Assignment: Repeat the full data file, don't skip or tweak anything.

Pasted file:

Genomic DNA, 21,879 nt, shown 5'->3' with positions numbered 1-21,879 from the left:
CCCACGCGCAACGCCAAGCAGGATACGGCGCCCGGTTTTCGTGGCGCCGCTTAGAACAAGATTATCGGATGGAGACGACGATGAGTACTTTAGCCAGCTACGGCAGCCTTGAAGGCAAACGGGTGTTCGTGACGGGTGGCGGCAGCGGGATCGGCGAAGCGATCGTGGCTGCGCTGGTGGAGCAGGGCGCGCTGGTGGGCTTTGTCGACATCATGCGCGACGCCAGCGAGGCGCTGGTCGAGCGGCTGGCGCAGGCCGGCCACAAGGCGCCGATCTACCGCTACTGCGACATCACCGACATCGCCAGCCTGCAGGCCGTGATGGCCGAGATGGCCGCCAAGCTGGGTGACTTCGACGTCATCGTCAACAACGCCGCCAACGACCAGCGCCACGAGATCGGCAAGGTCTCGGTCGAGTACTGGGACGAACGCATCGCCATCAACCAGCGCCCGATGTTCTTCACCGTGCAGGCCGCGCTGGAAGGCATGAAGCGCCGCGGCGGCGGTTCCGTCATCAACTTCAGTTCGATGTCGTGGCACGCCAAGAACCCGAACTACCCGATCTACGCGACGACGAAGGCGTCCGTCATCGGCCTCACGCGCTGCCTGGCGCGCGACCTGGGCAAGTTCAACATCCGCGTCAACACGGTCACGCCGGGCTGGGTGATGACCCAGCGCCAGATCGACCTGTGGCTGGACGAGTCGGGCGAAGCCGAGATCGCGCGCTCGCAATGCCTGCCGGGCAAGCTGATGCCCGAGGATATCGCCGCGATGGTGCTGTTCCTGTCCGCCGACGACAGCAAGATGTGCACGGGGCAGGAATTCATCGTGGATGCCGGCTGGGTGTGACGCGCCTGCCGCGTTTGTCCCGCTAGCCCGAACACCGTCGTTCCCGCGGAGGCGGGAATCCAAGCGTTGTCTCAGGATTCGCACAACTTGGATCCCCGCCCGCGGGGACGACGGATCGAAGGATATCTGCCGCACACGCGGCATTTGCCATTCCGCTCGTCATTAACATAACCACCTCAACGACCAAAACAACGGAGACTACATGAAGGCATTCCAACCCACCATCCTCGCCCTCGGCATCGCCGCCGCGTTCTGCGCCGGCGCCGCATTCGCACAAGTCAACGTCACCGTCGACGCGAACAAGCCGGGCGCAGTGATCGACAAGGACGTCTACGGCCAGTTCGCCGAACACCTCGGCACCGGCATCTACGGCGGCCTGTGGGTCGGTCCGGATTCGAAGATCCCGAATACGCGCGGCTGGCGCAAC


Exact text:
Genomic DNA, 21,879 nt, shown 5'->3' with positions numbered 1-21,879 from the left:
CCCACGCGCAACGCCAAGCAGGATACGGCGCCCGGTTTTCGTGGCGCCGCTTAGAACAAGATTATCGGATGGAGACGACGATGAGTACTTTAGCCAGCTACGGCAGCCTTGAAGGCAAACGGGTGTTCGTGACGGGTGGCGGCAGCGGGATCGGCGAAGCGATCGTGGCTGCGCTGGTGGAGCAGGGCGCGCTGGTGGGCTTTGTCGACATCATGCGCGACGCCAGCGAGGCGCTGGTCGAGCGGCTGGCGCAGGCCGGCCACAAGGCGCCGATCTACCGCTACTGCGACATCACCGACATCGCCAGCCTGCAGGCCGTGATGGCCGAGATGGCCGCCAAGCTGGGTGACTTCGACGTCATCGTCAACAACGCCGCCAACGACCAGCGCCACGAGATCGGCAAGGTCTCGGTCGAGTACTGGGACGAACGCATCGCCATCAACCAGCGCCCGATGTTCTTCACCGTGCAGGCCGCGCTGGAAGGCATGAAGCGCCGCGGCGGCGGTTCCGTCATCAACTTCAGTTCGATGTCGTGGCACGCCAAGAACCCGAACTACCCGATCTACGCGACGACGAAGGCGTCCGTCATCGGCCTCACGCGCTGCCTGGCGCGCGACCTGGGCAAGTTCAACATCCGCGTCAACACGGTCACGCCGGGCTGGGTGATGACCCAGCGCCAGATCGACCTGTGGCTGGACGAGTCGGGCGAAGCCGAGATCGCGCGCTCGCAATGCCTGCCGGGCAAGCTGATGCCCGAGGATATCGCCGCGATGGTGCTGTTCCTGTCCGCCGACGACAGCAAGATGTGCACGGGGCAGGAATTCATCGTGGATGCCGGCTGGGTGTGACGCGCCTGCCGCGTTTGTCCCGCTAGCCCGAACACCGTCGTTCCCGCGGAGGCGGGAATCCAAGCGTTGTCTCAGGATTCGCACAACTTGGATCCCCGCCCGCGGGGACGACGGATCGAAGGATATCTGCCGCACACGCGGCATTTGCCATTCCGCTCGTCATTAACATAACCACCTCAACGACCAAAACAACGGAGACTACATGAAGGCATTCCAACCCACCATCCTCGCCCTCGGCATCGCCGCCGCGTTCTGCGCCGGCGCCGCATTCGCACAAGTCAACGTCACCGTCGACGCGAACAAGCCGGGCGCAGTGATCGACAAGGACGTCTACGGCCAGTTCGCCGAACACCTCGGCACCGGCATCTACGGCGGCCTGTGGGTCGGTCCGGATTCGAAGATCCCGAATACGCGCGGCTGGCGCAAC